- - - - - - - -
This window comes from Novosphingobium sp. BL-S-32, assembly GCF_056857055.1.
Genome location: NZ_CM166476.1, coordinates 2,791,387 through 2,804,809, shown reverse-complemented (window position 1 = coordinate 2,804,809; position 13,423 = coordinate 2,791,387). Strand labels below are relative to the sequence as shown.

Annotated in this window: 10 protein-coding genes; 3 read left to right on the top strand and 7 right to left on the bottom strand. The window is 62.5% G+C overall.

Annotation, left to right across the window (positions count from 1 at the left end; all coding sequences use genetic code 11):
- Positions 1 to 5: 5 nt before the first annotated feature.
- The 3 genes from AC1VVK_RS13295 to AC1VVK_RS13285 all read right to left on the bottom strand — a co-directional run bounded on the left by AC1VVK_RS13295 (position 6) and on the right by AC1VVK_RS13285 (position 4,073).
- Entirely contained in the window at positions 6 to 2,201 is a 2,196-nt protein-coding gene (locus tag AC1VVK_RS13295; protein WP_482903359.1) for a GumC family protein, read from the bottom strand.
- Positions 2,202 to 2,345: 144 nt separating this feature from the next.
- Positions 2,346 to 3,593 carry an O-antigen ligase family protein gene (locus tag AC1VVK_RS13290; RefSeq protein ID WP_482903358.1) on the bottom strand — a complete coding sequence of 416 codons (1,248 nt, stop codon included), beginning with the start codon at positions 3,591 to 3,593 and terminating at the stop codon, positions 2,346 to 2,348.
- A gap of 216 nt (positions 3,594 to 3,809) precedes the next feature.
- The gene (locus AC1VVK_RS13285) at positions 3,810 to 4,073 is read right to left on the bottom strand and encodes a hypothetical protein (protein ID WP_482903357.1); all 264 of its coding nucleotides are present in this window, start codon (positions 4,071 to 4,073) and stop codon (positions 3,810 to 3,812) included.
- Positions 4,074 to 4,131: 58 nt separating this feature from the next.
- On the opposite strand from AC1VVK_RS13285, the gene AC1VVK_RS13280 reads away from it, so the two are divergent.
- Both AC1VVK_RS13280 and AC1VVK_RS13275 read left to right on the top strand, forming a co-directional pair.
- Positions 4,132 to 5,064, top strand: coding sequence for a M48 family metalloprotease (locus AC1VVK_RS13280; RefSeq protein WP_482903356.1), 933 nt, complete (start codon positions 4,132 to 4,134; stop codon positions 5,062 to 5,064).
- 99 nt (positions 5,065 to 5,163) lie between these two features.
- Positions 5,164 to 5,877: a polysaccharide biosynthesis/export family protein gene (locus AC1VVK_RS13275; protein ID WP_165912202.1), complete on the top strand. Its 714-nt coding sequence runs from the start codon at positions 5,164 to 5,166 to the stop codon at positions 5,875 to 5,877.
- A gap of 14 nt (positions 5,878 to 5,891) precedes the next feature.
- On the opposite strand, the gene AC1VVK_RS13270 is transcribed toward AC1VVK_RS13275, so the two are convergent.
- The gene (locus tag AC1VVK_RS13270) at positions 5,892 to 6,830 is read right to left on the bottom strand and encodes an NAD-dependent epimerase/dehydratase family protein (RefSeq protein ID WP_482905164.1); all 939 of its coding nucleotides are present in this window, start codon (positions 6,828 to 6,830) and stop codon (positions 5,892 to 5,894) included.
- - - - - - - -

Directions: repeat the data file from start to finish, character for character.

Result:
This window comes from Novosphingobium sp. BL-S-32, assembly GCF_056857055.1.
Genome location: NZ_CM166476.1, coordinates 2,791,387 through 2,804,809, shown reverse-complemented (window position 1 = coordinate 2,804,809; position 13,423 = coordinate 2,791,387). Strand labels below are relative to the sequence as shown.

Annotated in this window: 10 protein-coding genes; 3 read left to right on the top strand and 7 right to left on the bottom strand. The window is 62.5% G+C overall.

Annotation, left to right across the window (positions count from 1 at the left end; all coding sequences use genetic code 11):
- Positions 1 to 5: 5 nt before the first annotated feature.
- The 3 genes from AC1VVK_RS13295 to AC1VVK_RS13285 all read right to left on the bottom strand — a co-directional run bounded on the left by AC1VVK_RS13295 (position 6) and on the right by AC1VVK_RS13285 (position 4,073).
- Entirely contained in the window at positions 6 to 2,201 is a 2,196-nt protein-coding gene (locus tag AC1VVK_RS13295; protein WP_482903359.1) for a GumC family protein, read from the bottom strand.
- Positions 2,202 to 2,345: 144 nt separating this feature from the next.
- Positions 2,346 to 3,593 carry an O-antigen ligase family protein gene (locus tag AC1VVK_RS13290; RefSeq protein ID WP_482903358.1) on the bottom strand — a complete coding sequence of 416 codons (1,248 nt, stop codon included), beginning with the start codon at positions 3,591 to 3,593 and terminating at the stop codon, positions 2,346 to 2,348.
- A gap of 216 nt (positions 3,594 to 3,809) precedes the next feature.
- The gene (locus AC1VVK_RS13285) at positions 3,810 to 4,073 is read right to left on the bottom strand and encodes a hypothetical protein (protein ID WP_482903357.1); all 264 of its coding nucleotides are present in this window, start codon (positions 4,071 to 4,073) and stop codon (positions 3,810 to 3,812) included.
- Positions 4,074 to 4,131: 58 nt separating this feature from the next.
- On the opposite strand from AC1VVK_RS13285, the gene AC1VVK_RS13280 reads away from it, so the two are divergent.
- Both AC1VVK_RS13280 and AC1VVK_RS13275 read left to right on the top strand, forming a co-directional pair.
- Positions 4,132 to 5,064, top strand: coding sequence for a M48 family metalloprotease (locus AC1VVK_RS13280; RefSeq protein WP_482903356.1), 933 nt, complete (start codon positions 4,132 to 4,134; stop codon positions 5,062 to 5,064).
- 99 nt (positions 5,065 to 5,163) lie between these two features.
- Positions 5,164 to 5,877: a polysaccharide biosynthesis/export family protein gene (locus AC1VVK_RS13275; protein ID WP_165912202.1), complete on the top strand. Its 714-nt coding sequence runs from the start codon at positions 5,164 to 5,166 to the stop codon at positions 5,875 to 5,877.
- A gap of 14 nt (positions 5,878 to 5,891) precedes the next feature.
- On the opposite strand, the gene AC1VVK_RS13270 is transcribed toward AC1VVK_RS13275, so the two are convergent.
- The gene (locus tag AC1VVK_RS13270) at positions 5,892 to 6,830 is read right to left on the bottom strand and encodes an NAD-dependent epimerase/dehydratase family protein (RefSeq protein ID WP_482905164.1); all 939 of its coding nucleotides are present in this window, start codon (positions 6,828 to 6,830) and stop codon (positions 5,892 to 5,894) included.